Trick Daddy Talks Miami Vs South Beach + Explains Why Hip Hop Is Limited To Stop Police Brutality


(AllHipHop Features) The self-anointed “Mayor of Dade County” Trick Daddy put on for his city as one of the featured artists in the documentary The Field: Miami. The 53-minute film provided a platform for MIA-based rappers to discuss their hometown and its Hip Hop scene.

Trick actually opens the movie talking about the differences between Miami and South Beach. The creator of the platinum-certified Thugs Are Us LP refuses to sugarcoat his feelings about how the real Miami is not the image of white sand beaches and trendy nightspots broadcast around the globe. caught up with the 20-year rap veteran to discuss his appearance in The Field. Trick also does not hold back on sharing his thoughts concerning the current national discussion taking place around racism, community policing, and Hip Hop’s role in addressing social issues.

[ALSO READ: Trick Daddy Talks Getting Gov’t Funding For Eat A Booty Gang + Responds To People Calling Him Gay]

You opened The Field talking about how South Beach and Miami are not the same. Can you give more details about how those two cities are different?

First of all, South Beach has its own chief of police. They’ve got their own police department, their own police headquarters. South Beach is beautiful. If you ain’t got money you can’t afford to live there. A drink that costs you $7 in Miami will cost you $12-15 on South Beach. A hotel that will cost you $89 in Miami will cost you $300 on South Beach.

The only thing real Miamians knew about South Beach was the military headquarters, the movie Scarface, and that the people from Miami, from the other side of the bridge, they don’t want you over there.

[South Beach has] become the tourist spot. They’re building more high rises – fifteen, twenty, thirty story condos. Miami people can’t afford that. Those people are making $42,000 a year. They can’t afford to live on South Beach.

The inner-city kids of Miami – 85% of them never been to South Beach. Our beaches were Haulover and Virginia Key. Those beaches don’t have restaurants. Those beaches are sand, water, and seaweed.

There was another moment in the movie that stood out. The section where it addressed Black resident Arthur McDuffie being killed by four police officers in 1979. That relates to what’s happening right now in Ferguson, Missouri with Michael Brown. From your experience, what do you think can be done now to help mend that relationship between the Black community and the police?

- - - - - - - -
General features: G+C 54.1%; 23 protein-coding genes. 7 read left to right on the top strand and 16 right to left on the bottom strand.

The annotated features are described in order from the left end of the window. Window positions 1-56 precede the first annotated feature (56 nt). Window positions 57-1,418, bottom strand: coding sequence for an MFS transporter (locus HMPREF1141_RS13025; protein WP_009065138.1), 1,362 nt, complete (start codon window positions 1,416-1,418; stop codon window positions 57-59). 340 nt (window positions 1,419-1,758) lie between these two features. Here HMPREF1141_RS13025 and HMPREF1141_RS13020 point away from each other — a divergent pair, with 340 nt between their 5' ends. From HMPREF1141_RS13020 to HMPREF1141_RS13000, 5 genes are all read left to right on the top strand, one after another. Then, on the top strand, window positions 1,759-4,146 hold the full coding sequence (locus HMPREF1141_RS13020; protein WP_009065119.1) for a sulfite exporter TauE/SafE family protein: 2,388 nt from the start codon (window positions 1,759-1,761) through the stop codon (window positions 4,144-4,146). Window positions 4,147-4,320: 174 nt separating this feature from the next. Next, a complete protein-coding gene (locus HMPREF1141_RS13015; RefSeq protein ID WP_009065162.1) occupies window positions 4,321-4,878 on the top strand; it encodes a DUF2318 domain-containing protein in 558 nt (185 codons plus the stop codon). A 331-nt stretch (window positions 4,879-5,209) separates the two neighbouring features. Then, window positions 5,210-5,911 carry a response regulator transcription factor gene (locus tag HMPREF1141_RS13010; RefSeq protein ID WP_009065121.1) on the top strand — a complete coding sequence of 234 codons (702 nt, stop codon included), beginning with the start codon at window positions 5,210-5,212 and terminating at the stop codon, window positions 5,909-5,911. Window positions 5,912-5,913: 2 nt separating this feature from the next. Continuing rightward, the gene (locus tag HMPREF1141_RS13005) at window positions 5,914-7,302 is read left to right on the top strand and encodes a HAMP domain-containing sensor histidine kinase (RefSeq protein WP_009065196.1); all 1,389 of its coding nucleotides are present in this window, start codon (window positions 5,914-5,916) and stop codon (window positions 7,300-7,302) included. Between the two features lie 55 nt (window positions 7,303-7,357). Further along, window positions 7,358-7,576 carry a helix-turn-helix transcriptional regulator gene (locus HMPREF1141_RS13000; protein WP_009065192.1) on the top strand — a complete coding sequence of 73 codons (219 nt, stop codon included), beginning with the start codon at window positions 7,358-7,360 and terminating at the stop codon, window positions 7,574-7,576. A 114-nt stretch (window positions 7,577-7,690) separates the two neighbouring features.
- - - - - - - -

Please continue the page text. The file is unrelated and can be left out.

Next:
I think it starts at the Senate, then down to the Congress, then to the governor, and then the mayor, the commissioner. Everybody needs to be held accountable for something. Everything’s gotta get better. When they can’t do their jobs we gotta clip their wings. We gotta take their rank, take their pay check. We gotta send them back to where we live, then maybe they could better understand. They gotta come where we are.

I don’t like n***as like Jesse Jackson and Al Sharpton. They’re reality tv show wanna-be n***as. To me, they just come when it’s too late. I need them speaking. I don’t need them trying to get on TV, CNN, and radio stations talking after a little black boy is beaten, after somebody is fired from her job because of the color of her skin. I need them dudes to stop playing. Them dudes right there make it bad for n***as. That’s why I don’t take them serious.

We need good people in those places that people can really take serious. I ain’t talking bout no Puff. Nobody that went to Spelman. I ain’t talking bout nobody that went to an Ivy League school. I’m talking about somebody that grew up in the ghetto. And I ain’t talking bout [people from] the ghettos of the 30’s, 40’s, and 50’s that keep crying about slavery, because that’s been years ago. We need to move on from that.

There have been a few artists that have come out and addressed [the Ferguson situation]. Nelly spoke out. J. Cole went there. Killer Mike was on CNN. What is Hip Hop’s role in addressing this situation of dealing with the police?

To be honest, if you’re not those top ten rappers that’s worth tens of millions of dollars – there’s just ten, if that – but those rappers are not respected as much as the new rappers, because all the radio stations own each other. They control what music is played, so you’re here today then you’re gone tomorrow.

With that being said, you lose power when trying to force your opinion through Hip Hop. BET, MTV – all of them are owned by Viacom. That’s why BET only has one rap show – 106 & Park. They’re controlling it, so it ain’t much we can do.

When you went to Atlanta and listened to Atlanta radio, your personality was from Atlanta 10-15 years ago. When you went to the West Coast, the Bay area, they were listening to different music than what was coming out of L.A.

Not no more. Everybody is listening to the same songs all over the country, because these people came in and circled the market. So it’s going to be very hard for us. All we have to do is keep trying, because we can’t give up on the kids. We can’t give up on the future of a country we plan to live in the rest of our life.

[ALSO READ: Did Hip-Hop Fuel The Uprising In Ferguson? Holla If Ya Hear Me!]

Follow Trick Daddy on Twitter @305MAYOR and Instagram @trickdaddydollars.

Watch WSHH Presents The Field: Miami below.